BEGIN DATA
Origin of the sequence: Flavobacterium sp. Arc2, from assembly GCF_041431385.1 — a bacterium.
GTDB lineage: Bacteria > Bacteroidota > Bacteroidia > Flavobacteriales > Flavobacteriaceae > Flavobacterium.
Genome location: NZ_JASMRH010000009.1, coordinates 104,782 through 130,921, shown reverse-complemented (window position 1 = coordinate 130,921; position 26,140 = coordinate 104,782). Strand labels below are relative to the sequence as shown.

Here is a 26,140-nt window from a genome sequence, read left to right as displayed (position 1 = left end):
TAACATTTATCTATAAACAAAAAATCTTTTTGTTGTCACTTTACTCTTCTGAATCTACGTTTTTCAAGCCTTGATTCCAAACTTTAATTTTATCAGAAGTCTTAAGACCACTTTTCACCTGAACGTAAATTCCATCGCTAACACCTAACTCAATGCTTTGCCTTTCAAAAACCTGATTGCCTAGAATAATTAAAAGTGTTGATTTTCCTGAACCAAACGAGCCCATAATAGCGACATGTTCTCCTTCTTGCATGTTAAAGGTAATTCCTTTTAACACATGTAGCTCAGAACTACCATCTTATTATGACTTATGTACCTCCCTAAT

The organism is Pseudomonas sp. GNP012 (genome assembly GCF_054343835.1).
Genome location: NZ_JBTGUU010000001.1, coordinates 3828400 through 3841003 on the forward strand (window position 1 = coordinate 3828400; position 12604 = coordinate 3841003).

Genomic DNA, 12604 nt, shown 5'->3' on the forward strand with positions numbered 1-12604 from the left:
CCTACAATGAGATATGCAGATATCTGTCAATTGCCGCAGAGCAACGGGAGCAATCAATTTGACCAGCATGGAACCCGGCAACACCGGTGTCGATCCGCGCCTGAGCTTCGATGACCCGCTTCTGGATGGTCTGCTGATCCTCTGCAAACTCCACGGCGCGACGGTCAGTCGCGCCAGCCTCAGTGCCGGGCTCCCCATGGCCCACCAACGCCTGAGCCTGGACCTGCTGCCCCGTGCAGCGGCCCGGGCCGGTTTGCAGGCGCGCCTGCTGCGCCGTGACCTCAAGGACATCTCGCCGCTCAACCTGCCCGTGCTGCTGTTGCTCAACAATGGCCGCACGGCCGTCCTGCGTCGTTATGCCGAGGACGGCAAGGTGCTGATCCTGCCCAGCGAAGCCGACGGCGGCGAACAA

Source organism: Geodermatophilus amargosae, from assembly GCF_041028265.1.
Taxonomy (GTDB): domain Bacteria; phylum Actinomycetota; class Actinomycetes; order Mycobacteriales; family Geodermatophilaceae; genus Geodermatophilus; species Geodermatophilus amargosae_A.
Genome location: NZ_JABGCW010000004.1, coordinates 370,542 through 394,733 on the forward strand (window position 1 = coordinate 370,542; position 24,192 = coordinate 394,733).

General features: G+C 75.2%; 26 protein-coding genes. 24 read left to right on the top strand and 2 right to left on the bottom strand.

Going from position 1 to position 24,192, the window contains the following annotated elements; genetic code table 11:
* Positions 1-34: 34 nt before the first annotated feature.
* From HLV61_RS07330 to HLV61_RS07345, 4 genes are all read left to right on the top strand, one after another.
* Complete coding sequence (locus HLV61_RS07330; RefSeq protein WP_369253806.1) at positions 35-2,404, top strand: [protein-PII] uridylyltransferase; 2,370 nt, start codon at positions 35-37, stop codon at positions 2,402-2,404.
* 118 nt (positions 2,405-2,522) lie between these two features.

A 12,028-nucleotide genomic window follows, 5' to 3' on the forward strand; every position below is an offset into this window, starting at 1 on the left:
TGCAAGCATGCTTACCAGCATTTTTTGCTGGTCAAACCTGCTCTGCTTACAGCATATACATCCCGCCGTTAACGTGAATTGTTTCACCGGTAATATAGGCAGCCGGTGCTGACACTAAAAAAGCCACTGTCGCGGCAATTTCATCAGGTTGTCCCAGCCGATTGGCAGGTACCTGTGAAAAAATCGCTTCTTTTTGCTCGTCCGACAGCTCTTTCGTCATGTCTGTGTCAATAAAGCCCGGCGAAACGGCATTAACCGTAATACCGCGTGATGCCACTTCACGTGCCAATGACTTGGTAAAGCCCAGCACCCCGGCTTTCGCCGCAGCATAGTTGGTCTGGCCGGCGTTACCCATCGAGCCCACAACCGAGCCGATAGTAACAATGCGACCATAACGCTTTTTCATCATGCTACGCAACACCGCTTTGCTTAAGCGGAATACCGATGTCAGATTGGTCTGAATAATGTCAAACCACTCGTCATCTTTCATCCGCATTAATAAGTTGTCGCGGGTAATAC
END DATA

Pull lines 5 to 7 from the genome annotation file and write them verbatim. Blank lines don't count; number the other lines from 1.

TAACATTTATCTATAAACAAAAAATCTTTTTGTTGTCACTTTACTCTTCTGAATCTACGTTTTTCAAGCCTTGATTCCAAACTTTAATTTTATCAGAAGTCTTAAGACCACTTTTCACCTGAACGTAAATTCCATCGCTAACACCTAACTCAATGCTTTGCCTTTCAAAAACCTGATTGCCTAGAATAATTAAAAGTGTTGATTTTCCTGAACCAAACGAGCCCATAATAGCGACATGTTCTCCTTCTTGCATGTTAAAGGTAATTCCTTTTAACACATGTAGCTCAGAACTACCATCTTATTATGACTTATGTACCTCCCTAAT

The organism is Pseudomonas sp. GNP012 (genome assembly GCF_054343835.1).
Genome location: NZ_JBTGUU010000001.1, coordinates 3828400 through 3841003 on the forward strand (window position 1 = coordinate 3828400; position 12604 = coordinate 3841003).